Published by Crown on September 12, 2006
The Zombie War came unthinkably close to eradicating humanity. Max Brooks, driven by the urgency of preserving the acid-etched first-hand experiences of the survivors from those apocalyptic years, traveled across the United States of America and throughout the world, from decimated cities that once teemed with upwards of thirty million souls to the most remote and inhospitable areas of the planet. He recorded the testimony of men, women, and sometimes children who came face-to-face with the living, or at least the undead, hell of that dreadful time. World War Z is the result. Never before have we had access to a document that so powerfully conveys the depth of fear and horror, and also the ineradicable spirit of resistance, that gripped human society through the plague years.
Ranging from the now infamous village of New Dachang in the United Federation of China, where the epidemiological trail began with the twelve-year-old Patient Zero, to the unnamed northern forests where untold numbers sought a terrible and temporary refuge in the cold, to the United States of Southern Africa, where the Redeker Plan provided hope for humanity at an unspeakable price, to the west-of-the-Rockies redoubt where the North American tide finally started to turn, this invaluable chronicle reflects the full scope and duration of the Zombie War.
Most of all, the book captures with haunting immediacy the human dimension of this epochal event. Facing the often raw and vivid nature of these personal accounts requires a degree of courage on the part of the reader, but the effort is invaluable because, as Mr. Brooks says in his introduction, "By excluding the human factor, aren't we risking the kind of personal detachment from history that may, heaven forbid, lead us one day to repeat it? And in the end, isn't the human factor the only true difference between us and the enemy we now refer to as 'the living dead'?"
Note: Some of the numerical and factual material contained in this edition was previously published under the auspices of the United Nations Postwar Commission.
I’ve wanted to read this book for quite some time!
It’s no secret that I love zombie fiction, so this book seemed right up my alley: I love to read about them, watch movies about them, and of course, I watch The Walking Dead on TV. I definitely went into this book expecting to love it, and I was not disappointed.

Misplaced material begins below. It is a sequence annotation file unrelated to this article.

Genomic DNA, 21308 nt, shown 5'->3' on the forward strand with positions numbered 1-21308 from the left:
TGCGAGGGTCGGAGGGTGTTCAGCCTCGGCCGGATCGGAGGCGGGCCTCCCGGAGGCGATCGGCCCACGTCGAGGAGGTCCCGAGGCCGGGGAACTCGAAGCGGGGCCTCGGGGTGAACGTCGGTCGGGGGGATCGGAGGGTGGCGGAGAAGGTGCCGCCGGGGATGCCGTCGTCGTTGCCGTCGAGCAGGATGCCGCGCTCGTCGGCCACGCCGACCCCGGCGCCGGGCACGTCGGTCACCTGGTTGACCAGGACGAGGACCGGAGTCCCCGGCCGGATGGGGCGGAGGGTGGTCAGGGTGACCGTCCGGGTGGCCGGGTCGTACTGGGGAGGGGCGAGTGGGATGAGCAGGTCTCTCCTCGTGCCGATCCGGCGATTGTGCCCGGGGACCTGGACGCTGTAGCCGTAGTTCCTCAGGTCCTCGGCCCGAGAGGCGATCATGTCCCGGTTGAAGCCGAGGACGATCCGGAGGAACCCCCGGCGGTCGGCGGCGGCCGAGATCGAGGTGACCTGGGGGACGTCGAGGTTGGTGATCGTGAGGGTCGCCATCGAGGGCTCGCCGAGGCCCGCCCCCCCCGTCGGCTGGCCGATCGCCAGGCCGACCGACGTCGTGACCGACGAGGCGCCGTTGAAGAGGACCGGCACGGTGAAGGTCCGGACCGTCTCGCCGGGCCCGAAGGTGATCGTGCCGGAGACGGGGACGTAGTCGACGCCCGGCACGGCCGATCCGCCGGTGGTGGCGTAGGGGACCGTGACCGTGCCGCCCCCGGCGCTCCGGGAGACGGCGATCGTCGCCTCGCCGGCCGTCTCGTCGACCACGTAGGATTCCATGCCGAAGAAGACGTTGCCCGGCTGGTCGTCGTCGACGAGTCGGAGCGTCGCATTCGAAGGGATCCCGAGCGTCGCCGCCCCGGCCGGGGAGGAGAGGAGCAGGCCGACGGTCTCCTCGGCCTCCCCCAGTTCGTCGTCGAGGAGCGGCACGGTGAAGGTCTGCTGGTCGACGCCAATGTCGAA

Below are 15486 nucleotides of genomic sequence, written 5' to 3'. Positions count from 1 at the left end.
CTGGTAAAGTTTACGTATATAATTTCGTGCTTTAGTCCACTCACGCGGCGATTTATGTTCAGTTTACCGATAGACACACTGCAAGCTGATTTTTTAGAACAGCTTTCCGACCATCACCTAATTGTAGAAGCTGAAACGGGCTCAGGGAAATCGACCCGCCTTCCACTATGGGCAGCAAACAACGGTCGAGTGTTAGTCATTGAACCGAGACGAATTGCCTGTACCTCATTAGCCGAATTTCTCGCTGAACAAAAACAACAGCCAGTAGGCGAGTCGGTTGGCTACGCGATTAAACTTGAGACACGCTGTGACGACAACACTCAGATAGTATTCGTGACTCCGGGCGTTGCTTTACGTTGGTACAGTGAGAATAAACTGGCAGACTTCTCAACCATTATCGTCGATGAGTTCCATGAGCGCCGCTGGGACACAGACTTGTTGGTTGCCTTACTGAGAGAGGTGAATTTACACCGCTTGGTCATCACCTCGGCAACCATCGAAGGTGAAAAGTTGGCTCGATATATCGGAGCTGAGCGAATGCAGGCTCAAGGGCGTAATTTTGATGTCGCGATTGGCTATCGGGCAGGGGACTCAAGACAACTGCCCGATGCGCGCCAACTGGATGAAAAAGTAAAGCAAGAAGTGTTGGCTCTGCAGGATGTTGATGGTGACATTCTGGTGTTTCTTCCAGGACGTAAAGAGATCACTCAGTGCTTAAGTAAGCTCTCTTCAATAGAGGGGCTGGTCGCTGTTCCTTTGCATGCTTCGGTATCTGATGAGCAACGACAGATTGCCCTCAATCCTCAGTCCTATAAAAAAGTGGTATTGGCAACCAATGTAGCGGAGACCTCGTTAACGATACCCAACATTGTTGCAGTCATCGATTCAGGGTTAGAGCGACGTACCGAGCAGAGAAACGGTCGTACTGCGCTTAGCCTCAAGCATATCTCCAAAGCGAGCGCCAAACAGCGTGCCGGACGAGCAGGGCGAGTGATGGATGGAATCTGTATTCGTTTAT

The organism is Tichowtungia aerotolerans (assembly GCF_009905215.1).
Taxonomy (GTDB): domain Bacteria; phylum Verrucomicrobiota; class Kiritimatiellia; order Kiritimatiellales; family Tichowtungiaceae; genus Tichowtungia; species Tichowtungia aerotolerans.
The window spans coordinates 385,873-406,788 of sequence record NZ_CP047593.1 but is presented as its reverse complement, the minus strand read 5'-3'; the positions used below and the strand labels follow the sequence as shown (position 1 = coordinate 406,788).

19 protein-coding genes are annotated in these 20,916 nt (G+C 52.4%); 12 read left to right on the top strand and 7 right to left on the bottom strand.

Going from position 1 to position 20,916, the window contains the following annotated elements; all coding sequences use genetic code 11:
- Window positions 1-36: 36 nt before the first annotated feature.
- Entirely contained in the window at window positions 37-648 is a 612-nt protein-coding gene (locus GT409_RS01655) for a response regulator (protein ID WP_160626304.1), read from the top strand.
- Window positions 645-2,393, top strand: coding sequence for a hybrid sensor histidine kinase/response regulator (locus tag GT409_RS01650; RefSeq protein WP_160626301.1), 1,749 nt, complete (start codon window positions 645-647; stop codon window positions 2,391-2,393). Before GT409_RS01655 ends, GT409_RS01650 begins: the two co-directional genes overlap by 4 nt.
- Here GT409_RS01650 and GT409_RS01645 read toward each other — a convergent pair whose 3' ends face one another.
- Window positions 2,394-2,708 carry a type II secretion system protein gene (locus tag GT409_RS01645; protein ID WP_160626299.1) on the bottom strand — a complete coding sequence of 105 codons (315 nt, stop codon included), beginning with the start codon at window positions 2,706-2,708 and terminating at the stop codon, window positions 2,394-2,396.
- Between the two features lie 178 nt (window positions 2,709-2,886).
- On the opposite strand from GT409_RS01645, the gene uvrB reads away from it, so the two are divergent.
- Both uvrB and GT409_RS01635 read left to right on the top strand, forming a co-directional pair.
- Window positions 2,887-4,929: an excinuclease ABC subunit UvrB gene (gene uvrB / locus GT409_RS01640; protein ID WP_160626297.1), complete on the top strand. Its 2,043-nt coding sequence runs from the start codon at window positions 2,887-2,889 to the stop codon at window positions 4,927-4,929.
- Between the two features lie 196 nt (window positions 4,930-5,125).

This does not read like a novel; rather, it’s presented as a series of interviews with survivors of the world-wide zombie apocalypse. The interviews take place all over the world: China, Russia, Canada, South Africa, and more.
Clearly, if you don’t like zombie stories, this may not be for you. I, however, loved the way the book presented all of these different stories, and even made me feel for people whose stories may have only taken up a couple of pages. I’ve seen reviews that say the book is boring because it takes place after the zombie war and therefore there is no action or excitement, but I completely disagree. The action is recounted by the survivors, and I don’t think their tales were any less terrifying simply because they had survived to tell them. I also liked that despite the horrors encountered by the survivors, there was hope and a determination to work together in order to survive that brought the stories together.
The author has spent a lot of time thinking about zombies – there was even an interview with someone who dealt with zombies on the ocean floor, which I thought was really interesting – and there is an awful lot of detail in here, which I liked because it made it all seem more real, like these were true survival stories. The global economic, political, and even environmental impacts of a zombie war are all shown through the various interviews.
I couldn’t help but think about what would happen if zombies invaded my city – what would be the best escape route, what would be the best weapon to use to defend myself, where would I go to safety, etc. This is all fun stuff to think about because you know it won’t ever happen, but part of the fun of reading this, for me, was letting myself pretend that it could be real.
I loved reading this, and if you like to read about science fiction, zombies, horror, or if you’re just looking for something a little different, I recommend this book.